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Microsoft and Truth
June 19, 2001 2:31 AM   Subscribe

Microsoft and Truth This particular mistruth has long been a bone of contention with Microsoft ever since they tried to migrate Hotmail from FreeBSD over to Windows and found that Windows couldn't scale. <sigh> Yet another Microsoft lie? [from rc3.org
posted by fooljay (13 comments total)

 
What gets me, as Dan Gillmor points out, is how Microsoft can get away with bending the truth so egregiously time and time again. Seems like there should be some sort of accountability for things you say as a company, but time and time again, Microsoft bends the truth to fit it's own needs.

How anyone can continue to trust what Microsoft says about its software or it's ability/desire to protect your privacy is beyond me... Seems like with so many instances of mistruths and outright deceit the FTC should at least be drawing a line in the sand.

I suppose that the whole thing just makes me scared that we are headed uncontrollably down a path that I'm seriously unconfortable with...

(Anil, I almost linked you, but I read the followup to the original post... You handled yourself better than you give yourself credit for..)
posted by fooljay at 2:32 AM on June 19, 2001


I'm no lover of MS. But why did you include a google search link that contains nothing but seriously outdated (circa 1998) stories, broken English NG posts and uses the word "lie" as a verb? Did you read the links in the first page of the search?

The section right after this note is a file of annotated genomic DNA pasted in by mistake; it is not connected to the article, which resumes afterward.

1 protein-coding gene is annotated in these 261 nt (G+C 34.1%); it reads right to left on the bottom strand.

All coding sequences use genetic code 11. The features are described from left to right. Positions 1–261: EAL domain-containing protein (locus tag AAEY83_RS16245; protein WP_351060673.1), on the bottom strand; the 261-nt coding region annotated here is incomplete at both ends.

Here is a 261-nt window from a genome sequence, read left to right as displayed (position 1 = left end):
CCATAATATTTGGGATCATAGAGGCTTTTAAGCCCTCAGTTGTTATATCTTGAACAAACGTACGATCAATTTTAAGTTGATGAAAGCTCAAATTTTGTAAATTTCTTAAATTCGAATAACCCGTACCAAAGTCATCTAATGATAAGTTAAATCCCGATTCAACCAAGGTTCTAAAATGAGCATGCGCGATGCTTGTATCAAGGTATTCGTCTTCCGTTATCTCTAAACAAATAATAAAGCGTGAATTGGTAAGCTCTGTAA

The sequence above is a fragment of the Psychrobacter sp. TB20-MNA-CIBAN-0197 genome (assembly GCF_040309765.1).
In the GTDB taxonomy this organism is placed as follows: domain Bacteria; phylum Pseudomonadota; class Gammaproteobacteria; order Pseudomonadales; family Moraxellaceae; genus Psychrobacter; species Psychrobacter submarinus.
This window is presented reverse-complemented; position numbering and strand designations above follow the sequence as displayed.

posted by crasspastor at 2:49 AM on June 19, 2001


Sorry. I guess either way it lies, either use of the word lie is still a verb. Different term of usage is what I meant to say.
posted by crasspastor at 2:52 AM on June 19, 2001


Heh, yeah I did read the links (and the dates) but it was more to elucidate the point. Regardless of whether or not the stories at the top of the search are out of date, MSFT's honesty practices have not improved. If anything, as the company grows, they have to do more creative truthtelling in order to keep themselves out of hot water and to convince a justly wary crowd that they are the people's friend...

Either way, the point stands...
posted by fooljay at 3:11 AM on June 19, 2001


I wasn't condemning you. In fact I'm with you.

But as you say "as the company grows", I personally think they've outgrown their own box they built to grow themselves in. The roots are crawling out of the drainage holes. Too bad for them it's a plant that doesn't do too well once you repot it. MSFT (keep forgetting to use that euphemistic insult) ain't the pothos. Now I'm feeling the root stimulator analogy coming on.
posted by crasspastor at 3:39 AM on June 19, 2001


corporations have teams of professionals who are paid to say whatever sounds best, regardless of it's relation to the truth.

they're called pr people.
posted by will at 6:47 AM on June 19, 2001


And of course, everyone will continue to sit there and curse Microsoft.

And nobody will care in the long run, because people aren't willing to ditch their products.

MS doesn't need to be held accountable for stuff like this. They've got too much market share for people to care about how ethical they are.

Until people start formatting their drives and installing alternative OSs, the "problem" isn't going away.
posted by Succa at 11:03 AM on June 19, 2001


What gets me, as Dan Gillmor points out, is how Microsoft can get away with bending the truth so egregiously time and time again.

It's very simple. They get away with it because [the universal] you continue buying their stuff in mass quantities no matter what. They literally don't have to care about going the extra mile for customers, telling the truth, etc. The only solution is for large percentages of their potential base to stop buying and using Microsoft products. And that's not going to happen.
posted by aaron at 11:16 AM on June 19, 2001



A few comments:
corporations have teams of professionals who are paid to say whatever sounds best, regardless of it's relation to the truth. they're called pr people.